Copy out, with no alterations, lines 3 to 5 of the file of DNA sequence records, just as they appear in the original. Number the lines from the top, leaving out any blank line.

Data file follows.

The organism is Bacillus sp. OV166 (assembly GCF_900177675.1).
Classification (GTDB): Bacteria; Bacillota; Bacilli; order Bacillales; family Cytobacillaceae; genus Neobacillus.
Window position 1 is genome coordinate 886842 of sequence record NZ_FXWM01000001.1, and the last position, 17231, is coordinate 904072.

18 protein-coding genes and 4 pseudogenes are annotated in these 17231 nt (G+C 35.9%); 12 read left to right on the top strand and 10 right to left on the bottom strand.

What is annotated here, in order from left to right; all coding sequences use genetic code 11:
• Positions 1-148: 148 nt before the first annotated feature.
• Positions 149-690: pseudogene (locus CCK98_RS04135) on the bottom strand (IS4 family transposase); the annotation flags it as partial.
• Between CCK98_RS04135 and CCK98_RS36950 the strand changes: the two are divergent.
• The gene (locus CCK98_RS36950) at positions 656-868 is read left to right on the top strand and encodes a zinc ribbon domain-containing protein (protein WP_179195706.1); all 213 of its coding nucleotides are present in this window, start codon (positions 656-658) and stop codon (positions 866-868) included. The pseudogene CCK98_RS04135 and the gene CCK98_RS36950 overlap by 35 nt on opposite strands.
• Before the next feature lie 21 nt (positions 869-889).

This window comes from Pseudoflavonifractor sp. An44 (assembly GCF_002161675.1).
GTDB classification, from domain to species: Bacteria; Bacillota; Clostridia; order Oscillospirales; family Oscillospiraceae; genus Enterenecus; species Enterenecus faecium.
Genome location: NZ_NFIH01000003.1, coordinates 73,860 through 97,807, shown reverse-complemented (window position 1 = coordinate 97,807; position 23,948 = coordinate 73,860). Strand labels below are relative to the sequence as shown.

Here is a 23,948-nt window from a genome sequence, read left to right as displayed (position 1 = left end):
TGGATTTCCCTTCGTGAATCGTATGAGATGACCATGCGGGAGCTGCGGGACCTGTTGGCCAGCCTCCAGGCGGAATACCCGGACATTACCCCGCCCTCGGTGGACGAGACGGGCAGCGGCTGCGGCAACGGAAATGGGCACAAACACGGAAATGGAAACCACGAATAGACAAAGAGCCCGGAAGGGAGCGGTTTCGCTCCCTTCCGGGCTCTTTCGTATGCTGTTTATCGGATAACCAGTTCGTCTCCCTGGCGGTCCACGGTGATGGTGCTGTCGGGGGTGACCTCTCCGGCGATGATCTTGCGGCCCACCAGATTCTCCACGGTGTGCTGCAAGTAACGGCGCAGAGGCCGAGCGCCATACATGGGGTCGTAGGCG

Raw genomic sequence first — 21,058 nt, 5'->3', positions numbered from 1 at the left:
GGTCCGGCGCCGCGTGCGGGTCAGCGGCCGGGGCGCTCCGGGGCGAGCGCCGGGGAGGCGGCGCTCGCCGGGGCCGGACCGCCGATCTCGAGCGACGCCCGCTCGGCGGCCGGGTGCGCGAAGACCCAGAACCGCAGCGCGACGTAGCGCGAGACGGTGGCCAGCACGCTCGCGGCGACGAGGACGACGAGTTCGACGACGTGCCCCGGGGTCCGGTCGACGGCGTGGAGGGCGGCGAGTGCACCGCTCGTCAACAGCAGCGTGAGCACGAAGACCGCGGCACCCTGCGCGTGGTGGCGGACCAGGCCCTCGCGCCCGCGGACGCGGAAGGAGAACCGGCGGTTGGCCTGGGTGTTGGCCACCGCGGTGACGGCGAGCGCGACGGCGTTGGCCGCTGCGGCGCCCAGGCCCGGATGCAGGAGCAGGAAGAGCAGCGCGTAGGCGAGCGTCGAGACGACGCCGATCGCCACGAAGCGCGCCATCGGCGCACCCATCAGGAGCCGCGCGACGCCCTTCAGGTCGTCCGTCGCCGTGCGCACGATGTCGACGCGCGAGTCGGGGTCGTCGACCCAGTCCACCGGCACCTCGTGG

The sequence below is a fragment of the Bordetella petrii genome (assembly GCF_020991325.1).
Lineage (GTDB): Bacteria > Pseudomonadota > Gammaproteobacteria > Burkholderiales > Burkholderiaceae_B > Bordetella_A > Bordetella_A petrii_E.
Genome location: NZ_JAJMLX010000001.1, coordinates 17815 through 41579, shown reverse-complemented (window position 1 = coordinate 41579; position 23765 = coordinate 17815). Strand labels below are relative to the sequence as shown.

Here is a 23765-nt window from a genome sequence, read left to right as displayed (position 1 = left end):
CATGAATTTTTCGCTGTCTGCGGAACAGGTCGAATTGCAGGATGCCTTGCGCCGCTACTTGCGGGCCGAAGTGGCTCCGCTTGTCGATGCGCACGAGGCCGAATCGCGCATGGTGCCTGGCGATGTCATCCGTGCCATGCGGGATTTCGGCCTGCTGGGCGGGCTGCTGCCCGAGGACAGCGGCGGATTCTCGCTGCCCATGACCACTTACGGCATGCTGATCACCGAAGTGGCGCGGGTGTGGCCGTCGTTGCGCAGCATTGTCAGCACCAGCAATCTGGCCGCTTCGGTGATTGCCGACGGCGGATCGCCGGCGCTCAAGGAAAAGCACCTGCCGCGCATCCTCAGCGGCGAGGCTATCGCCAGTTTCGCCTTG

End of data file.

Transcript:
Window position 1 is genome coordinate 886842 of sequence record NZ_FXWM01000001.1, and the last position, 17231, is coordinate 904072.

18 protein-coding genes and 4 pseudogenes are annotated in these 17231 nt (G+C 35.9%); 12 read left to right on the top strand and 10 right to left on the bottom strand.

What is annotated here, in order from left to right; all coding sequences use genetic code 11: